In days, the state of Minnesota will make a decision about school opening for 2020-21.  In some states, schools may already be open.  In our state, most schools open the day after Labor Day.  Usually, the ritual would be as it has always been.  This year is very different, literally and inevitably a life or death matter for someone entering the school as student or staff.

This year is not routine.

There will probably be at least 51,000,000 students in American public schools, maybe 5 million more in alternative learning situations. About 1 of every 7 Americans are school age.  They are unique individuals, virtually all of them under age 18, and in various ways bring home to school with them every day.   In many ways, school is their community.

Add to this immense number of students about 10%, another 5 million or so, teachers and other school staff of all sorts, and millions upon millions of parents and other concerned adults, and infinite variations of opinions and concerns, and you get an idea of the potential for predictable disasters this fall.  All that is unknown is specific dates, times, places.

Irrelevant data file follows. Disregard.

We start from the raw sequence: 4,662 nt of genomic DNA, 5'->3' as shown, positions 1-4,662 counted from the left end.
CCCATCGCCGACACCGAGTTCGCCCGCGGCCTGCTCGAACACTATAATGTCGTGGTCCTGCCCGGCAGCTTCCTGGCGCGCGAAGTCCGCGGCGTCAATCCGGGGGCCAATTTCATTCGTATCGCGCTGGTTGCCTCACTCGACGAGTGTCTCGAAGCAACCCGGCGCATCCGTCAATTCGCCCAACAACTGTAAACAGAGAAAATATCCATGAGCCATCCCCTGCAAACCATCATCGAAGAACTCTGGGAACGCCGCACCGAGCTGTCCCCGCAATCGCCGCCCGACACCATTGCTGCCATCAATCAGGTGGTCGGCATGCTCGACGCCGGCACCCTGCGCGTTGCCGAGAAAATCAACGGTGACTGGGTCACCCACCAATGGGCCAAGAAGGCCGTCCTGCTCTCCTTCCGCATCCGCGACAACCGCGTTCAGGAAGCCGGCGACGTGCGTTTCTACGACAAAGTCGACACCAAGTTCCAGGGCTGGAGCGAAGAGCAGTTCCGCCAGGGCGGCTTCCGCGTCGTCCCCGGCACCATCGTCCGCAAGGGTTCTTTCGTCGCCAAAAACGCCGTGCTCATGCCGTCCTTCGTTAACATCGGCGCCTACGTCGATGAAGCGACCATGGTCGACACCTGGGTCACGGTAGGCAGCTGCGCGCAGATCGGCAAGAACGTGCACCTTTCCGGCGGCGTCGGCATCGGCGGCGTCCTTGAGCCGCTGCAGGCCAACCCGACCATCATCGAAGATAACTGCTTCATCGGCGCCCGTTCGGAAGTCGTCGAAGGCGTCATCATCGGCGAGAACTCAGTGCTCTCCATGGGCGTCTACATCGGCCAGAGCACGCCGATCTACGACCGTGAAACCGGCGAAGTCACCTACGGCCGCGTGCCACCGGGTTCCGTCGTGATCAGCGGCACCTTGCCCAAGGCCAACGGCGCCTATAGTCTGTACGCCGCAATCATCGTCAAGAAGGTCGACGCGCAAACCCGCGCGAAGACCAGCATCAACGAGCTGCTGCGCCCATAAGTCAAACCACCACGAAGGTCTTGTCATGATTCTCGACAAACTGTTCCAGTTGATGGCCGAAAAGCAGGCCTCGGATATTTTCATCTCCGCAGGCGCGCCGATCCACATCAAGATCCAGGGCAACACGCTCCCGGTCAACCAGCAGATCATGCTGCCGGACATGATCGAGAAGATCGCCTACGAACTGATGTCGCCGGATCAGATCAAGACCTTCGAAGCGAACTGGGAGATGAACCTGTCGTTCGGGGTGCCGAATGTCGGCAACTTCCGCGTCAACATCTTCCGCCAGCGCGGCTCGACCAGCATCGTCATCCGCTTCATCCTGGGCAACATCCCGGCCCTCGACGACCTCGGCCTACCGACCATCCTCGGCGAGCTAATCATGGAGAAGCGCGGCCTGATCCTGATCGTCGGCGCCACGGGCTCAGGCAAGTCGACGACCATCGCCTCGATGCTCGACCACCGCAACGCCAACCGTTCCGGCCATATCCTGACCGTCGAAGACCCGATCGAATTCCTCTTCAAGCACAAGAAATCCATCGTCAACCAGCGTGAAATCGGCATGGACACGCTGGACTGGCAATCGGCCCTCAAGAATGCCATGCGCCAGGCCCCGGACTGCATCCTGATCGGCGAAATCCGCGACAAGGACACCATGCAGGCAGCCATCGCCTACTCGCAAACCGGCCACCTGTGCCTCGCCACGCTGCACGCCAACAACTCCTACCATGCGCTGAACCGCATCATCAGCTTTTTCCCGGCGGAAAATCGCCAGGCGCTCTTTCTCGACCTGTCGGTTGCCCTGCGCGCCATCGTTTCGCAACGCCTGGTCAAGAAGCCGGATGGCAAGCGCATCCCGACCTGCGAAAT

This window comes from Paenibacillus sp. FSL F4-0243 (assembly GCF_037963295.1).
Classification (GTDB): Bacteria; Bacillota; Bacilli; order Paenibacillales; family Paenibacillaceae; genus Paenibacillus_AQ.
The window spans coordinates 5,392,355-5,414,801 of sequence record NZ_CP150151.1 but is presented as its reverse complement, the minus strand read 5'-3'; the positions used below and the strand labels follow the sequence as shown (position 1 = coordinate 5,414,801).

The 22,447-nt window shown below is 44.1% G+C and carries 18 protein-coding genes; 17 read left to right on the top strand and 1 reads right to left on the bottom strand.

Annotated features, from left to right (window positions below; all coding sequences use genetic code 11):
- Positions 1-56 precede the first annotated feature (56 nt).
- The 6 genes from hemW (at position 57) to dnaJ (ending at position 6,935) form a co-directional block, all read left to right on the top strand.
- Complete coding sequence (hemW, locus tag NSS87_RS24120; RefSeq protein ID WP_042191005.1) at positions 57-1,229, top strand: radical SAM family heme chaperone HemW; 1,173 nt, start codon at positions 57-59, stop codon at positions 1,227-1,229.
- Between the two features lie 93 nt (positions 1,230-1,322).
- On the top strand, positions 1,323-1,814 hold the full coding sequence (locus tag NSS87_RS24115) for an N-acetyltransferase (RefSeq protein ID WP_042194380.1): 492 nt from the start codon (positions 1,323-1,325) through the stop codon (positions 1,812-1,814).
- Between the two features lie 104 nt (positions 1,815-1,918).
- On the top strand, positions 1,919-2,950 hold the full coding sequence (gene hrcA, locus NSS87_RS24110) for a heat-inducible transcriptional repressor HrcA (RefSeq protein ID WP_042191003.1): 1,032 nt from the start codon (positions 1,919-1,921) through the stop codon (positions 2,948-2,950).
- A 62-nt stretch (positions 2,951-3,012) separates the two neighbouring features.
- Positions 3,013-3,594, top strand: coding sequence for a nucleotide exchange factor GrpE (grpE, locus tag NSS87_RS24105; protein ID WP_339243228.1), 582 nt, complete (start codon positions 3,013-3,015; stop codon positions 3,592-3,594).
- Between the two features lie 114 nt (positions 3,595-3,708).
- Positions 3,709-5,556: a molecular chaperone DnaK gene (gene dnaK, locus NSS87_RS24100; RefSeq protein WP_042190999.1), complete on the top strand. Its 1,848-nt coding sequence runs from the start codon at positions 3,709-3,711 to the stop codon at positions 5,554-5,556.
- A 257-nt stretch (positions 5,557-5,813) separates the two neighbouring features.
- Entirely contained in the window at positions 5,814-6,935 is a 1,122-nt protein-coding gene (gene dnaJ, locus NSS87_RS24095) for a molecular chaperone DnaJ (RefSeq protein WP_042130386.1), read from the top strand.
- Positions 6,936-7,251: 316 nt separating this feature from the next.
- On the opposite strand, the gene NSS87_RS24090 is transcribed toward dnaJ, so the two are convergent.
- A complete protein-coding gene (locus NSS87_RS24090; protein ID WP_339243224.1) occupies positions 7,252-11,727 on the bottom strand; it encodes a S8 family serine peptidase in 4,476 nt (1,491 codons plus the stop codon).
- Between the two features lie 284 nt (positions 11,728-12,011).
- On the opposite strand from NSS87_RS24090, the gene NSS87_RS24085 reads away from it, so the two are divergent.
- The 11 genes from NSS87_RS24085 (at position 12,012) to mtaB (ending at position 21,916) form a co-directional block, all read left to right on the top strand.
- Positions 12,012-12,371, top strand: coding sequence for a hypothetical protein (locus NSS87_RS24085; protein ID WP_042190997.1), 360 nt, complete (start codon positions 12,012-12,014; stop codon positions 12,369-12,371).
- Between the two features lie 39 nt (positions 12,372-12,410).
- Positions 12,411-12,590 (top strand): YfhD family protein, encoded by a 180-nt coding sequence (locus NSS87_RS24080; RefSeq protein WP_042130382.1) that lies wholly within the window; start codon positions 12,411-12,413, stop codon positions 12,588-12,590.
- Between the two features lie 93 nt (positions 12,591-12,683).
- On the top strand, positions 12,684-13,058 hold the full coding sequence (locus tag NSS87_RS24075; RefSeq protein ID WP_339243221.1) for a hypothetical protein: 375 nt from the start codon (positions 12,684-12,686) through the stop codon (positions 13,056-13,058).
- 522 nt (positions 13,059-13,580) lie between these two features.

It is not so simple as saying go back to school.

Of course, there are millions more who depend on the school industry, as school bus manufacturers.  They are not included here.  They do not “go to school” – they profit from it.

“Raise your hand” if you’ve ever been a school staff member, anywhere, any time in history.  Almost certainly you went to a public or private school as a student.  “School” is not a novel concept.

Personally, I taught 8th graders for nine years, mostly in the 1960s in suburban Minneapolis.  I was an 8th grader in tiny Ross North Dakota in 1953-54.  I would venture that kids in the 1960s, when I taught in suburban Minneapolis; were not much different than today’s 8th graders coming back to school this Fall.  Kids were, and still are, kids.

This will be a very difficult year, not easy.  School staff along with medical personnel in particular are on the front lines.  Among great numbers of others: stories clerks if ask sorts.  On and on.  And peoples lives are at stake, of all ages.  We need to work together.

POSTNOTE: I bring a certain amount of experience to this conversation: Nine years as a teacher of 8th graders, 27 years representing teachers, growing up in a home where both parents were public school teachers; as well as two Uncles and three Aunts, all teachers.   Father of a long-time middle school principal; grandfather of nine kids, six of whom have already graduated from high school; 3 still in school, one of them in Special Education because of medical circumstances rising from an accident a couple of years ago.

This doesn’t make me an ‘expert’, but at least as much as anyone else who proffers an opinion on the topic.


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